How did Lent and Pastrana meet?
Up to this point, Lent's actions seem to be opportunistic, a characterization that likely affected his decision to court and marry Julia Pastrana. Although we can't be certain where Lent and Pastrana met, an examination of the addresses associated with the pair hint at the ways that they may have connected. Consider the places that Pastrana performed:
Dec. 1-14, 1854: Gothic Hall, 316 Broadway (between Duane and Worth Streets)
Dec. 15, 1854-January 4, 1855: Stuyvesant Institute, 659 Broadway (between West 3rd/Jones Street and Bleecker)
In an 1853-4 directory, Lent is listed at 495 Broadway, just two blocks away from where Pastrana performed. Although it isn't clear where Lent was living in 1855, he had mostly lived in lower Manhattan previously. Moreover, in 1856, Samuel E. was listed in the directory at 624 Broadway, within two blocks of Pastrana's performances in New York City. It seems likely that their paths crossed at some point or that Lent attended Pastrana's performances.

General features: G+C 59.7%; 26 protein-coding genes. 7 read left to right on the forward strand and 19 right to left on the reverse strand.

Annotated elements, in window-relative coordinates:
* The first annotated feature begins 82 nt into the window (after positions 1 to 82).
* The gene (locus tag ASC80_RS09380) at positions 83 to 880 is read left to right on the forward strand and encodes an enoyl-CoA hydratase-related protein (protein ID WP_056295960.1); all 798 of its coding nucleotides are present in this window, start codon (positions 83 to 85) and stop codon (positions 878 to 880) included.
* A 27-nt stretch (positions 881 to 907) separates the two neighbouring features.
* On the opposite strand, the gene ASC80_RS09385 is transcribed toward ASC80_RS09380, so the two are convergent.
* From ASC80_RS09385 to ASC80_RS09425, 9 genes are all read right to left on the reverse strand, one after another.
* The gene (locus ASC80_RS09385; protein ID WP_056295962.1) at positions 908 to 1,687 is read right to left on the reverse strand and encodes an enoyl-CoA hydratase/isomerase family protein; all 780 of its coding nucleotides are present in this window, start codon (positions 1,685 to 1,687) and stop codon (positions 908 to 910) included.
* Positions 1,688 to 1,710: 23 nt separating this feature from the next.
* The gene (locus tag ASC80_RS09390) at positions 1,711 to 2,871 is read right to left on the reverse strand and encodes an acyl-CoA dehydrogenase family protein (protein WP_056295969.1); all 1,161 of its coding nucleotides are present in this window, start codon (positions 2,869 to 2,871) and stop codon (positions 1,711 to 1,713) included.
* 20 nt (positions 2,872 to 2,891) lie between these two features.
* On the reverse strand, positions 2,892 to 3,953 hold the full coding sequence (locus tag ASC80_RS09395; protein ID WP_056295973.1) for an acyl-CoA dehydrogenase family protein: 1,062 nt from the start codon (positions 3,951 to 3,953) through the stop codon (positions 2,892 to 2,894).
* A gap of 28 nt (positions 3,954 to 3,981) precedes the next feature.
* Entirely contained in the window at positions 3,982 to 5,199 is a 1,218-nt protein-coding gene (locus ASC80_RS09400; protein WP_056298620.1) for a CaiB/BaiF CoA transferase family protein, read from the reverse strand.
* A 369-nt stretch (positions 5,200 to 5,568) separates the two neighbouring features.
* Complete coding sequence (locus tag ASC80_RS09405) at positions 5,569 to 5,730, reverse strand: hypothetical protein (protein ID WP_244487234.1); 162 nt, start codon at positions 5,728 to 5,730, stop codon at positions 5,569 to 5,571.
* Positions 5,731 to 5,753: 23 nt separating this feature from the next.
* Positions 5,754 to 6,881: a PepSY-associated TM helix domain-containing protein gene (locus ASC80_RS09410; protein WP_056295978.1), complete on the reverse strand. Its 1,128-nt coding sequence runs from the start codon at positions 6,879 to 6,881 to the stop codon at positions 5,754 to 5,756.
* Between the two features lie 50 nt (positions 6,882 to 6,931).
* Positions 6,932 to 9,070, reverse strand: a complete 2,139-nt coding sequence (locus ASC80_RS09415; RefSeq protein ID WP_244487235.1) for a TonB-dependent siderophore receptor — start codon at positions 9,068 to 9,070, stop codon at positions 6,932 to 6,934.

The question remains, though, how he and Samuel happened to be traveling with Pastrana, Beach, and Sepulveda in Baltimore. According to several newspaper articles, the brothers were also performing with Pastrana. Given Lent's past, it is certainly possible that he represented himself as a performer as a way of getting close to Pastrana. One other possibility involves the family-run stage/omnibus company. Perhaps Theodore and Samuel were driving the vehicles that carried Pastrana's party from New York to Baltimore. However, more believable is the story in the National Police Gazette that the Lent brothers were in the employ of Beach and Sepulveda--that they "attended to the details of the exhibition."
In any event, we do know that Pastrana willingly married Lent in Baltimore who took over her management until her death.